The weather here in northeast Kansas has been quite warm and dry for the past few weeks, so I have been taking advantage of that fact to start working on the car. I had intended this post to cover the condition of the car at the beginning of the project, but I will get to that next time. First, though, we’ll delve a little more into the car’s history by taking a look at the casting marks found on various parts of the car.
Railroads in general liked to mark the parts of their cars. Most cast metal parts found on a railroad will be identified somehow, even if it is just a part number. Often times, the part will be marked as to the manufacturer, the date it was cast, and the railroad for whom it was cast. These markings are in the form of raised letters/numbers on the part. Though not infallible, the casting marks on a railroad car can tell you a lot about the car.
The 1952 casting date on the truck frames is consistent with the known fact that the car was built around 1953, as is the AAR 1951 marking on the wheels. The 1967 casting dates on the couplers and coupler buffers at first seem out of place, until the car’s story in considered a bit more closely. Available records indicate that when the Knock Down Fleet cars were built, they were built with European standard buffer and chain couplers as well as the ability to accept standard American knuckle couplers and draft gear.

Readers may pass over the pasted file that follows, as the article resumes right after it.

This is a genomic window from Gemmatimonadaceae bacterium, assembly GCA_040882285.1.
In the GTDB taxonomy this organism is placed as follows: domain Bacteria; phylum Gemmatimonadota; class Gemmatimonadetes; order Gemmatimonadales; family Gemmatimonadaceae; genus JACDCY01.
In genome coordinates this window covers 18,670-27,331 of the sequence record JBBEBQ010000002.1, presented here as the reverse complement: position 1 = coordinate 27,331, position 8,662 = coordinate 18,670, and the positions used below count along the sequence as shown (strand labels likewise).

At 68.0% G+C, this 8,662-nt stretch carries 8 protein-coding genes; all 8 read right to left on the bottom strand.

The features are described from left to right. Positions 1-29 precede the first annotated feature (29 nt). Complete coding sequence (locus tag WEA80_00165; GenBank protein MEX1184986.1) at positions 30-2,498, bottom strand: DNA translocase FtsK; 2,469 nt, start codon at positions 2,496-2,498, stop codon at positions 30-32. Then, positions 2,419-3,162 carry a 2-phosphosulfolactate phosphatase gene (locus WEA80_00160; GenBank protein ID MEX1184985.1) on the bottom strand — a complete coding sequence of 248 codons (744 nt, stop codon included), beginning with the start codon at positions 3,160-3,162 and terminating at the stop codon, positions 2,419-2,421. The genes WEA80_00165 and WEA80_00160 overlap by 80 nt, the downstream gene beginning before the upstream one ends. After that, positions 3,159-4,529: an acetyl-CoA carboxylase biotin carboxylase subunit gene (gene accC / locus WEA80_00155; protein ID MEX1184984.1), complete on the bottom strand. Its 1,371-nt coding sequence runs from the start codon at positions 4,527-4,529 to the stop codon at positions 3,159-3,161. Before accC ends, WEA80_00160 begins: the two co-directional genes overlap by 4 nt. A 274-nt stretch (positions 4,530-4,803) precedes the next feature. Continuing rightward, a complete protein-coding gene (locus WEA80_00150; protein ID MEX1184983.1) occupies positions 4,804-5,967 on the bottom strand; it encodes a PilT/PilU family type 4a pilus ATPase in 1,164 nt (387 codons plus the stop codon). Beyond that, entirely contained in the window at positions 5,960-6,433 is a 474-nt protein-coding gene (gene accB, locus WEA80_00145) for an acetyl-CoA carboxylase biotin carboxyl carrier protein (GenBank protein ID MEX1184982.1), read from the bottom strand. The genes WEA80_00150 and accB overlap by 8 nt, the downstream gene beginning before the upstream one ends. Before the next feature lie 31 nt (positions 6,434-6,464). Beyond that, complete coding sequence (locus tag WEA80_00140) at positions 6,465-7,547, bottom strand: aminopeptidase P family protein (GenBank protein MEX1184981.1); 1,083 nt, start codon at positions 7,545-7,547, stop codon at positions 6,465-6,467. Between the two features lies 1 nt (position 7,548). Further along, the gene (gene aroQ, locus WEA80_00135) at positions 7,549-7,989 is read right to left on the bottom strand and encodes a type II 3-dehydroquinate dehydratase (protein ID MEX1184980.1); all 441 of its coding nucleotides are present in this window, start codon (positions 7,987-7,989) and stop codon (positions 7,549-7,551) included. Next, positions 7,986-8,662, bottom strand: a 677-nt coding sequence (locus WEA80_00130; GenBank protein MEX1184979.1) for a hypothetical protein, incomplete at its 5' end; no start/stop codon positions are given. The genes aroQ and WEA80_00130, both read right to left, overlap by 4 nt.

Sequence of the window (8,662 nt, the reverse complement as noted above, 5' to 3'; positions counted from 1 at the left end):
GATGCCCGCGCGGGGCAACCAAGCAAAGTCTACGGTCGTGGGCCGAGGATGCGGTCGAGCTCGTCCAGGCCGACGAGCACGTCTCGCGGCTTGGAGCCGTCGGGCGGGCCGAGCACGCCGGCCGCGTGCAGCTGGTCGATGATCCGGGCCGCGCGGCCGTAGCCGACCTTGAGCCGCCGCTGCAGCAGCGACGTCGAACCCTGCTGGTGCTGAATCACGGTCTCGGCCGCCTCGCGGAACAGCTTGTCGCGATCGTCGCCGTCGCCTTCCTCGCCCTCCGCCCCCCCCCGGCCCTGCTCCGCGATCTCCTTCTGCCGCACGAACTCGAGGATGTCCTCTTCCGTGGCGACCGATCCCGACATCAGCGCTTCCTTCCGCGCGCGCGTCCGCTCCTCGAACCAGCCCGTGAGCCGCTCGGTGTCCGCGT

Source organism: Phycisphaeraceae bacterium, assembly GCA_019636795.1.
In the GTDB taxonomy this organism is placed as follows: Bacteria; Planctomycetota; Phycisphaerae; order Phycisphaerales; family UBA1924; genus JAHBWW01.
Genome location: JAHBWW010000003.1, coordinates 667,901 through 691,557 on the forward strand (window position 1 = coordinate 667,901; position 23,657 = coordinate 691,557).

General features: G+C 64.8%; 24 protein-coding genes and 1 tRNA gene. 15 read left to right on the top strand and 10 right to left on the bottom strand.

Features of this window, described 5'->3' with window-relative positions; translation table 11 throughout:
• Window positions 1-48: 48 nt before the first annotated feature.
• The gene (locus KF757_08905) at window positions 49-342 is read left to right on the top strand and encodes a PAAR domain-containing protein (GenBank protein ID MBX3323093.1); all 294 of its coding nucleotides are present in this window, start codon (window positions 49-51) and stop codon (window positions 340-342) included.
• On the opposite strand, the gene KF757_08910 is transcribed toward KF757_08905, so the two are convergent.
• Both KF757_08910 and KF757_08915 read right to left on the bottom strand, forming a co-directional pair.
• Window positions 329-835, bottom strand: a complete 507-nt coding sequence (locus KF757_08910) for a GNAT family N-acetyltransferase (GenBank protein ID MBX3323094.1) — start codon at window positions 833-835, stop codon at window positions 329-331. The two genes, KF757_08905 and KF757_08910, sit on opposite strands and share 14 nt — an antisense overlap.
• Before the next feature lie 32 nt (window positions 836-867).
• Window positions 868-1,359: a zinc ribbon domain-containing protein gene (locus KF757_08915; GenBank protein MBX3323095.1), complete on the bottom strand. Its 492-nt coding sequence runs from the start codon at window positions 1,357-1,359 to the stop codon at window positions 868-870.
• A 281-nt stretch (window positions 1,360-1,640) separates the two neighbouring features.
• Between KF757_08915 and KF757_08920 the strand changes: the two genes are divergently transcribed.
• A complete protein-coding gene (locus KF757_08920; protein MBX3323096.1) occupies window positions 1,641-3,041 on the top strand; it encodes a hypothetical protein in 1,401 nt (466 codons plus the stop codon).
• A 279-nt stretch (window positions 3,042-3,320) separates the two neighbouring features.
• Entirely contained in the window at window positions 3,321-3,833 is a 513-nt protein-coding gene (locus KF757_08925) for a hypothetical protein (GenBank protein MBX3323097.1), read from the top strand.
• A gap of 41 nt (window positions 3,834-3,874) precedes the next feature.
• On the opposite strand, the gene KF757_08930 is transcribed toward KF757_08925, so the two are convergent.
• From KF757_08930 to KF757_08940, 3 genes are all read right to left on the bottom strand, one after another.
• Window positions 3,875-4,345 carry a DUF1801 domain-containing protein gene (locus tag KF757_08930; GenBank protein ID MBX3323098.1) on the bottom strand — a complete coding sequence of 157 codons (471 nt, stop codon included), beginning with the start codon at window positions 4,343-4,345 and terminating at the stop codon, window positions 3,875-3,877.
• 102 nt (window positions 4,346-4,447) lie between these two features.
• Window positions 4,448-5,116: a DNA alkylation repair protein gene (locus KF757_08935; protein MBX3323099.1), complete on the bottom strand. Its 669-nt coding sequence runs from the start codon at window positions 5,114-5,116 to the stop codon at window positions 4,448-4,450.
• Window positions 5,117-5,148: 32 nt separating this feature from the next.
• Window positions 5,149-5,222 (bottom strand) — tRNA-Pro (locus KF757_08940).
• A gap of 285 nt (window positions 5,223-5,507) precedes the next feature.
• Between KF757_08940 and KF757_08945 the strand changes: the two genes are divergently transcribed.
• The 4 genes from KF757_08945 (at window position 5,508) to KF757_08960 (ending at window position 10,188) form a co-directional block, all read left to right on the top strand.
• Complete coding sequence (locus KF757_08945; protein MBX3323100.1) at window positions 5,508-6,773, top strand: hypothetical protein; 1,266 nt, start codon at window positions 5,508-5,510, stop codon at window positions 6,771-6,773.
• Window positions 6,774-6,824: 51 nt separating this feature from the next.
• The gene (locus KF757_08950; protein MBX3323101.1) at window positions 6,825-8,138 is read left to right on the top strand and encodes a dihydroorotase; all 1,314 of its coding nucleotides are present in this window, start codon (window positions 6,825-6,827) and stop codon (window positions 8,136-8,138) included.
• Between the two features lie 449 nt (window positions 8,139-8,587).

When the cars were built, it was envisioned that they would be used in a foreign war zone and would most likely never be used in the United States. As such, it would appear that though the cars could be equipped with American couplers, those parts were not built at the same time as the cars. When the decision was made to assemble the cars and put them to use in the United States, couplers and draft gear had to be acquired and installed. The late 1967 casting dates on these parts would indicate that the Army bought new parts and that this car was assembled in 1968 (the 1968 date on the air hoses would seem to confirm this as well). My guess is that this true of many of the surviving knockdown fleet cars, it would be interesting to compare any other existent cars and see if the theory holds up.
At any rate, reading the casting marks on this car tells us with a fair degree of certainty that the parts kit that would someday become this boxcar was built in 1953, and stored at an Army base somewhere until 1968. Sometime in 1968, the car was put together, equipped with new knuckle couplers and put into service at the Sunflower Army Ammunition Plant.
As a side note, the air hoses, which were taken off and placed inside the car when it was moved to Atchison (and have never been on the car during its time in Atchison), have yellow overspray on them, indicating that the car was painted yellow at the Sunflower Plant. In all probability, the car was painted yellow when it was assembled.
(All photos by Clarissa Midyette.)